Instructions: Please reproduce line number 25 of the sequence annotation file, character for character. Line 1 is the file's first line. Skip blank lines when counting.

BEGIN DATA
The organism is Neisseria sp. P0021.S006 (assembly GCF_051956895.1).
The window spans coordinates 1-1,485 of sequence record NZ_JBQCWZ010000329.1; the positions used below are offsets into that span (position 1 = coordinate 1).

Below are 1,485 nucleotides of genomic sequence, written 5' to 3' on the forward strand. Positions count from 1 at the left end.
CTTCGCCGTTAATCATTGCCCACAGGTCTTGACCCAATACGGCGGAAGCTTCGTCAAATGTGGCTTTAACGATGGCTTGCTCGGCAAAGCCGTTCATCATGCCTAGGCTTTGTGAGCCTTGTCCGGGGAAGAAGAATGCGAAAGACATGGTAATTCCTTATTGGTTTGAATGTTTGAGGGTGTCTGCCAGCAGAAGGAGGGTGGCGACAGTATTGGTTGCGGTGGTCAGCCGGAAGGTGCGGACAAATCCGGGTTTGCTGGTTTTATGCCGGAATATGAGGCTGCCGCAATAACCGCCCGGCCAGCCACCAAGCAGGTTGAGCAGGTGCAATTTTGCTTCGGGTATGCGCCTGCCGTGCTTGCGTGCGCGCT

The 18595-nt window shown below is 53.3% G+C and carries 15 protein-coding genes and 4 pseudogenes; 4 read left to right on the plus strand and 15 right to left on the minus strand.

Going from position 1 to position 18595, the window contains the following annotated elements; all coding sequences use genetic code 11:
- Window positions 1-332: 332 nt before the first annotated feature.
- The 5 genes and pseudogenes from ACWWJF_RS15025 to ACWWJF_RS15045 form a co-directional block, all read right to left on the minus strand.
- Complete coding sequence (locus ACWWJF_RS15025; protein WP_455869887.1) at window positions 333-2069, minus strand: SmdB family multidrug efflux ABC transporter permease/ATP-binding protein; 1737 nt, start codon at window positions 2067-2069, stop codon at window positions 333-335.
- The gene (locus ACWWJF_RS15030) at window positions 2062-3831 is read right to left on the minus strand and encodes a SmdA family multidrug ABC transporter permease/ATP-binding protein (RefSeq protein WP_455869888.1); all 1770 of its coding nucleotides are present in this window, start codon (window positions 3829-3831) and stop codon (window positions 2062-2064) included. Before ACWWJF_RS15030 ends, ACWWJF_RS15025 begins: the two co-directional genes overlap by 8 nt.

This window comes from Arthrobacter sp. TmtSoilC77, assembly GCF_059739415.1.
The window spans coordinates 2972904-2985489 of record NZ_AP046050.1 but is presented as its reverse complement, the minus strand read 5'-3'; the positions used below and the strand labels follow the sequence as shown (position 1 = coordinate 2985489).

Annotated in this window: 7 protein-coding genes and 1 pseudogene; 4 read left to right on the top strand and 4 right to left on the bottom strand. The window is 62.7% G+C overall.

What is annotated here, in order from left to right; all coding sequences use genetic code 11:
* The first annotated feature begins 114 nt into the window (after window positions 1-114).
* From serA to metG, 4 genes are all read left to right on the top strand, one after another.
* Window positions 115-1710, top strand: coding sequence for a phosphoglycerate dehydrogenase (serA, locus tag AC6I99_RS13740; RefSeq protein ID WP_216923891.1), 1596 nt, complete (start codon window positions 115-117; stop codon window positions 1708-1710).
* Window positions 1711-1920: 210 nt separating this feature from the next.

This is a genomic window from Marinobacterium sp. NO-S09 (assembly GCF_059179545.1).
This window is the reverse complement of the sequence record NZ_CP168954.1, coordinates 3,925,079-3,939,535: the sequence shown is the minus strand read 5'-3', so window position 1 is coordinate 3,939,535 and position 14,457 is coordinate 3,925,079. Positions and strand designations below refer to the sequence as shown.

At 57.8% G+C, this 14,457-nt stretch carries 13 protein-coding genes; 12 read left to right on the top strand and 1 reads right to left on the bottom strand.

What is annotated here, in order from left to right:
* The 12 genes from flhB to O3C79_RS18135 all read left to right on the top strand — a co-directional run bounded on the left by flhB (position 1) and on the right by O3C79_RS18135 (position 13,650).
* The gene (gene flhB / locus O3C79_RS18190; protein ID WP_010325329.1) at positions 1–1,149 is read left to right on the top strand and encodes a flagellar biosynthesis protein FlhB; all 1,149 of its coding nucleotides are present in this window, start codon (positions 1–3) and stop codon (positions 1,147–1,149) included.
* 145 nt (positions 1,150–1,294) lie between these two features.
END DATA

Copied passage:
* 145 nt (positions 1,150–1,294) lie between these two features.